In the warm Babylon of Hollywood, however, I descended into the forbidden smell of pine, egged on by love and the traditions love can bring into our lives.  For me, a Christmas tree is as much symbol of the shamanic World Tree (the one Siberian shamans would plant, branches-side down, and “climb” to commune with the spirits of worlds upper and lower); the tree is also the Tree of Knowledge, and also the Tree of Life—the one Adam and Eve, we are told, could not return to because the way, East of Eden, was blocked by a spinning fiery sword.  Such mysteries suggest that there are places only spirit can enter, boney barriers that divide spirit from matter and us from each other.  After twenty-one Christmas trees (counting the short-lived one in the 60’s), the holidays just wouldn’t seem complete now without a tree (even if my hand-crafted Jewish star sits atop it like some bedraggled battle flag).

In my soul, I hope that my Bubby, a truly spiritual women and, in the end, a great fan of Martin Buber, nature and direct communion with the divine, a woman who, at the end of her life, cried at the taste of a fresh peach I brought one summer’s day, can understand, if not where I’m coming from at least where I hope we humans might all be going together—perhaps even, in spirit, smiling down on me while placing a pagan ornament on some tree older than the hills.

So, let’s dedicate today to trees—decorated or not, growing, dying, burning, sprouting, fruit-bearing, nut-bearing, mistletoe-hanging, moss-guiding, bird-nesting trees; old Indian dugout canoes and worn floorboards; the heart-chakra green of the wood element and the soul-nourishing red of the root chakra.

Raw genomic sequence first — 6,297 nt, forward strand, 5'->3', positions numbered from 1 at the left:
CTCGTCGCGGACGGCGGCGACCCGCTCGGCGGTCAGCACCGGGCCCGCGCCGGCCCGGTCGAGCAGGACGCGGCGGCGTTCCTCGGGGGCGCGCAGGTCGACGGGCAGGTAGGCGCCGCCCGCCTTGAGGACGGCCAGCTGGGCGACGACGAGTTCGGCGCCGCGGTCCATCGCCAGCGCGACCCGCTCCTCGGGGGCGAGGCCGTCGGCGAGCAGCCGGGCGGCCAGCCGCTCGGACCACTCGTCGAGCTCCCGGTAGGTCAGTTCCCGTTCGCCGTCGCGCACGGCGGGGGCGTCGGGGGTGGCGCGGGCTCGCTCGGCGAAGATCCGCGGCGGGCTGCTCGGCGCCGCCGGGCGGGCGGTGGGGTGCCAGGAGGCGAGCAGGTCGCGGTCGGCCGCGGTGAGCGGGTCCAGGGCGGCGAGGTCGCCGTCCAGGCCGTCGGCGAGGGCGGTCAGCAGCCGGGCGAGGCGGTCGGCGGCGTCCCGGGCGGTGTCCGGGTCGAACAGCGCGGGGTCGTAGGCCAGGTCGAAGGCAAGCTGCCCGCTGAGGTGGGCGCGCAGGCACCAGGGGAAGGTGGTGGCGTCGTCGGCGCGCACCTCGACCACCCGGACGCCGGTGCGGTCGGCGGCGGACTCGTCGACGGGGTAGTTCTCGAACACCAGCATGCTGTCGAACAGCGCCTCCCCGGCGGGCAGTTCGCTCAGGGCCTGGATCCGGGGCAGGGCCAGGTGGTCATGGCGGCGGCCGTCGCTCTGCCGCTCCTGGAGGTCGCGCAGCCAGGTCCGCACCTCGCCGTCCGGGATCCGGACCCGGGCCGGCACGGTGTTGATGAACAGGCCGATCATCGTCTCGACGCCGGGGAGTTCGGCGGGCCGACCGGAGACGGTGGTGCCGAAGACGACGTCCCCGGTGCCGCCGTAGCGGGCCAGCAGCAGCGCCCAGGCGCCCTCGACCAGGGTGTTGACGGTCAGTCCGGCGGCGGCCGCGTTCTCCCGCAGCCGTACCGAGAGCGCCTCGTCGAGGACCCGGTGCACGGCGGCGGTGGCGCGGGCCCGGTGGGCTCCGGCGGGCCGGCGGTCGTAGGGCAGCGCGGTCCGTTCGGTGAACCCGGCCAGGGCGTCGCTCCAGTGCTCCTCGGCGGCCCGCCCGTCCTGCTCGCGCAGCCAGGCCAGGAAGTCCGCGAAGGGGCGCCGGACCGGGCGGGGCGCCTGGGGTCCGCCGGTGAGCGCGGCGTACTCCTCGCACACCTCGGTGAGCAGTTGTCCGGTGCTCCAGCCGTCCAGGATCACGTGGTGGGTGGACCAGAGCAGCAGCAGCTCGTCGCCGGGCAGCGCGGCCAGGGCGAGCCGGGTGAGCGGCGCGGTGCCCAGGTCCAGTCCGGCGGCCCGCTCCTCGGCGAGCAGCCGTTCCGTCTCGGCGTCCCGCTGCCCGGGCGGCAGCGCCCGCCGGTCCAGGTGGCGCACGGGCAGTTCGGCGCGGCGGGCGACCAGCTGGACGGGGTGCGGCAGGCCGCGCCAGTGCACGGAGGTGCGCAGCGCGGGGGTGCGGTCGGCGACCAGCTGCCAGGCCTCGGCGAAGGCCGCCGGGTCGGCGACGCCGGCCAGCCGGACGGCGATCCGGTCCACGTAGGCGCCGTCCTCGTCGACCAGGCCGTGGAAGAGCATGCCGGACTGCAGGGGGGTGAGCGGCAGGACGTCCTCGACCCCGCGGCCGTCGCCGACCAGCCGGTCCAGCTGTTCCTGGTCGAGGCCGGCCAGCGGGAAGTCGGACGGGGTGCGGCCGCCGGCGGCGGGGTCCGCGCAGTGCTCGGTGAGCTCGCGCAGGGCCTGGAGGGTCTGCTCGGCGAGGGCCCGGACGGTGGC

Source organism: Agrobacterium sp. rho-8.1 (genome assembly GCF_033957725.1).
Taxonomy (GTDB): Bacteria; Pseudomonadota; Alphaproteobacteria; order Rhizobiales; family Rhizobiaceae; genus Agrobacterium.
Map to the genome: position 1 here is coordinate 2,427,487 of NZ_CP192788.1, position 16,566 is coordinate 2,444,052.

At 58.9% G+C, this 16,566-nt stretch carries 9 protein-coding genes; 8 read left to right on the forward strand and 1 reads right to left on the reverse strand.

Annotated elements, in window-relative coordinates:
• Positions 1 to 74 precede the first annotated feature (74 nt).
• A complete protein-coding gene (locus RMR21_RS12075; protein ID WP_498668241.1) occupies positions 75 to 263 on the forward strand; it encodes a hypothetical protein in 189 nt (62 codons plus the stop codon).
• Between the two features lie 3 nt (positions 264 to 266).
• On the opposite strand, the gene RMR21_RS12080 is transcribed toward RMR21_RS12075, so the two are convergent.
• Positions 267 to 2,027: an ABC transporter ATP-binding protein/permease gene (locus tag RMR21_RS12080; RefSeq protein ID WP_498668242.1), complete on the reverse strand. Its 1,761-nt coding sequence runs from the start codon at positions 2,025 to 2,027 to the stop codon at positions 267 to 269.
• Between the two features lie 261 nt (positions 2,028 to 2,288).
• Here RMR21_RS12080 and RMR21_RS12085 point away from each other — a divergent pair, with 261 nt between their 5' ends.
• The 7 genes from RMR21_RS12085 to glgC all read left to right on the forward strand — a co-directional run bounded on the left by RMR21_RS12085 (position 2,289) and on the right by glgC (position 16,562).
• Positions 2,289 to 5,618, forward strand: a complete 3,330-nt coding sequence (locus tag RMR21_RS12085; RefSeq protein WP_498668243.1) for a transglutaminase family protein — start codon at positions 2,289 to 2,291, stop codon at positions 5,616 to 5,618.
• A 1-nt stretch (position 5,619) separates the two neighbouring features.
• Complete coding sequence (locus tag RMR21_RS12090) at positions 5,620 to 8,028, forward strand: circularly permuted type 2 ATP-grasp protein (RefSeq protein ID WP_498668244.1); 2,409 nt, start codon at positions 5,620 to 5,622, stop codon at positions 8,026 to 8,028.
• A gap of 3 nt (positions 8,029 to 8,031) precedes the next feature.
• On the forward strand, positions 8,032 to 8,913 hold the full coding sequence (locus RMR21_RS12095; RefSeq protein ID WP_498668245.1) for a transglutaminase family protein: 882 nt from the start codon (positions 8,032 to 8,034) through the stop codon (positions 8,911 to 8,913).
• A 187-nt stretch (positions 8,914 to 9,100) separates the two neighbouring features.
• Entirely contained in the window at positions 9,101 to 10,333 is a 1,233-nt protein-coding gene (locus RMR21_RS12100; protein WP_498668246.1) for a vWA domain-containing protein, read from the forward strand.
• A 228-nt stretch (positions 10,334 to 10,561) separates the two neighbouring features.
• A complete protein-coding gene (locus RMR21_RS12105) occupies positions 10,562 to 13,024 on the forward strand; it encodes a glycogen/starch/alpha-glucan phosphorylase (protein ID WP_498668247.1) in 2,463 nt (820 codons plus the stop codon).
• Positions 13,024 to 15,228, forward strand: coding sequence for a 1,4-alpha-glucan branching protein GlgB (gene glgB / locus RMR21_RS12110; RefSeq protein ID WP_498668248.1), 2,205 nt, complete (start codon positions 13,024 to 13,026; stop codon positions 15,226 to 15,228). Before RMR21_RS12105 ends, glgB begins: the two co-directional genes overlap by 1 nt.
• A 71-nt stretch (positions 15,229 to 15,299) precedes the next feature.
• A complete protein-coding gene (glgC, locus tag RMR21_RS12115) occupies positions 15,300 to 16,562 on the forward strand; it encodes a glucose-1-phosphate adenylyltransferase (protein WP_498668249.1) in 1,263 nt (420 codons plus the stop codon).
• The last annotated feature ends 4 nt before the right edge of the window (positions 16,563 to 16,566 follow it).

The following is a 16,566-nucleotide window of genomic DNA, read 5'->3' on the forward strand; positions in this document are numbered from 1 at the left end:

Whatever your view of spirit, nature and culture, for this Holiday Season I want to wish for you to simply want what you actually have, for in that, in aligning what is with what we want, we find happiness.  And, in turn, we can dedicate that happiness, however much or little it turns out to be, gleaned wherever we find it, to the well-being of all our collective children.

Happy Holidays & Namaste, Bruce


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2 Responses to “Out of the White: the Red and the Green”

  1. Aleta Says:

    I love this homage to trees. Our plastic tree has an angel on top; yesterday I was thanking that angel for our reduced Christmas and trying to want what I have. It isn’t easy being 70, retired and the third wife to my third husband. None of our combined families are coming so we have a stocking for our dog and recycled cards for each other bought when the economy was brighter, as bright as the little lights on the tree. Keep up the good work. This blog us a joy each day that my daughter and I often discuss by phone or email.

  2. Katrina Says:

    Happy Holidays to you and your family, Bruce. Thank you for all that you share with all of us.